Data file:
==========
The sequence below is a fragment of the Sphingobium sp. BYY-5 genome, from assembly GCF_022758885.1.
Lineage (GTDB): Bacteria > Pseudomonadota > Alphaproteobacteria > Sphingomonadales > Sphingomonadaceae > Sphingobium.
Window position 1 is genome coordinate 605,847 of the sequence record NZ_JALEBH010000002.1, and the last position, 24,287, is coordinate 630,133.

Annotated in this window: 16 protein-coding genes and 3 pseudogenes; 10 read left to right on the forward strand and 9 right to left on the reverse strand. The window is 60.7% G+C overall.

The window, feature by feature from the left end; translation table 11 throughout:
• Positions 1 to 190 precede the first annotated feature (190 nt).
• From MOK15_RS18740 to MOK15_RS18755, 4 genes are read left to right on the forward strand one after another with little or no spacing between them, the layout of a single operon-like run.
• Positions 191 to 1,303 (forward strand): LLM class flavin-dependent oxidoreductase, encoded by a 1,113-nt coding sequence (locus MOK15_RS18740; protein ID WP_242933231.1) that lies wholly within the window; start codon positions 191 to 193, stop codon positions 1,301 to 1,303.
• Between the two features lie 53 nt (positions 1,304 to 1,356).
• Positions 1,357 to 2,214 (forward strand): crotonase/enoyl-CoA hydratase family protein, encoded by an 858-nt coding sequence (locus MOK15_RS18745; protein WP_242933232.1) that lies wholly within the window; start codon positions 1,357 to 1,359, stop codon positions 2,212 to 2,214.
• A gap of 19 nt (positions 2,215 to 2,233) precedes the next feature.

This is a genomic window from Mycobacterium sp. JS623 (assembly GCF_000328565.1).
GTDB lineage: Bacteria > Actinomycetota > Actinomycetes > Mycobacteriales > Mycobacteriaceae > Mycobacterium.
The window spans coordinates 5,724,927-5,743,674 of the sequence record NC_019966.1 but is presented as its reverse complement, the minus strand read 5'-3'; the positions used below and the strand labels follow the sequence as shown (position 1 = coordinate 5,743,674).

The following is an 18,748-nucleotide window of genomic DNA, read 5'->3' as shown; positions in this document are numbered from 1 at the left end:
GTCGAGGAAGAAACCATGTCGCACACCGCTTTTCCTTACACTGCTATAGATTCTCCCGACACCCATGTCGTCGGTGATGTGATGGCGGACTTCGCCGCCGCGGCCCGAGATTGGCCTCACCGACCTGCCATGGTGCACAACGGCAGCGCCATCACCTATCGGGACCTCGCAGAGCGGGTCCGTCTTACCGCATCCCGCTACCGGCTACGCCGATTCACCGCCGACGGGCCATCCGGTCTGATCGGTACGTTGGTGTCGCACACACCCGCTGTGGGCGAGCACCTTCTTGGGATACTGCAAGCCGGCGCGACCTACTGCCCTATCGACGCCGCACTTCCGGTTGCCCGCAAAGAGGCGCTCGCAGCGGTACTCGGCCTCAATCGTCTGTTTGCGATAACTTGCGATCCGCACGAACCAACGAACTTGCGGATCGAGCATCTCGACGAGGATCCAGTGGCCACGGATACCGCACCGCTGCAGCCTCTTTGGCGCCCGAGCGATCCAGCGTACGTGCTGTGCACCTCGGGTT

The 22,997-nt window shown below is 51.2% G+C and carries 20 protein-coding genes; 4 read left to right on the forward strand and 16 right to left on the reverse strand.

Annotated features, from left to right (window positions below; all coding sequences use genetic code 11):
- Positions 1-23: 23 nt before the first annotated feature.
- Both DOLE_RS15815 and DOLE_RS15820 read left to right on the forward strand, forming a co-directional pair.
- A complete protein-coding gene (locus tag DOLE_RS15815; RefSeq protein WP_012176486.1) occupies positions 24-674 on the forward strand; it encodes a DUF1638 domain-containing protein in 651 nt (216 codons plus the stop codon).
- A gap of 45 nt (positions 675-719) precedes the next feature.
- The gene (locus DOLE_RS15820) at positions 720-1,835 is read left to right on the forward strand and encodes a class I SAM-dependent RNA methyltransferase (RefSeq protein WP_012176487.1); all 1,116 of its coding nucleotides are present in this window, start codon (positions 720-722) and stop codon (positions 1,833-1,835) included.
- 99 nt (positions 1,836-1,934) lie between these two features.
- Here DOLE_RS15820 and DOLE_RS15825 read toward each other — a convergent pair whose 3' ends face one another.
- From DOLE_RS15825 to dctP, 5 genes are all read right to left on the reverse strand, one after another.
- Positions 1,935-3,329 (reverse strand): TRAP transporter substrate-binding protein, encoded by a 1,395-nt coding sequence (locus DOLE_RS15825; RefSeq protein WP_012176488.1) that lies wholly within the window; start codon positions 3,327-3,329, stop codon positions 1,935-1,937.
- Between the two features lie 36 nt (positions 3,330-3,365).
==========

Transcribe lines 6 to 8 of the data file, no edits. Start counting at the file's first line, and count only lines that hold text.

• Positions 1 to 190 precede the first annotated feature (190 nt).
• From MOK15_RS18740 to MOK15_RS18755, 4 genes are read left to right on the forward strand one after another with little or no spacing between them, the layout of a single operon-like run.
• Positions 191 to 1,303 (forward strand): LLM class flavin-dependent oxidoreductase, encoded by a 1,113-nt coding sequence (locus MOK15_RS18740; protein ID WP_242933231.1) that lies wholly within the window; start codon positions 191 to 193, stop codon positions 1,301 to 1,303.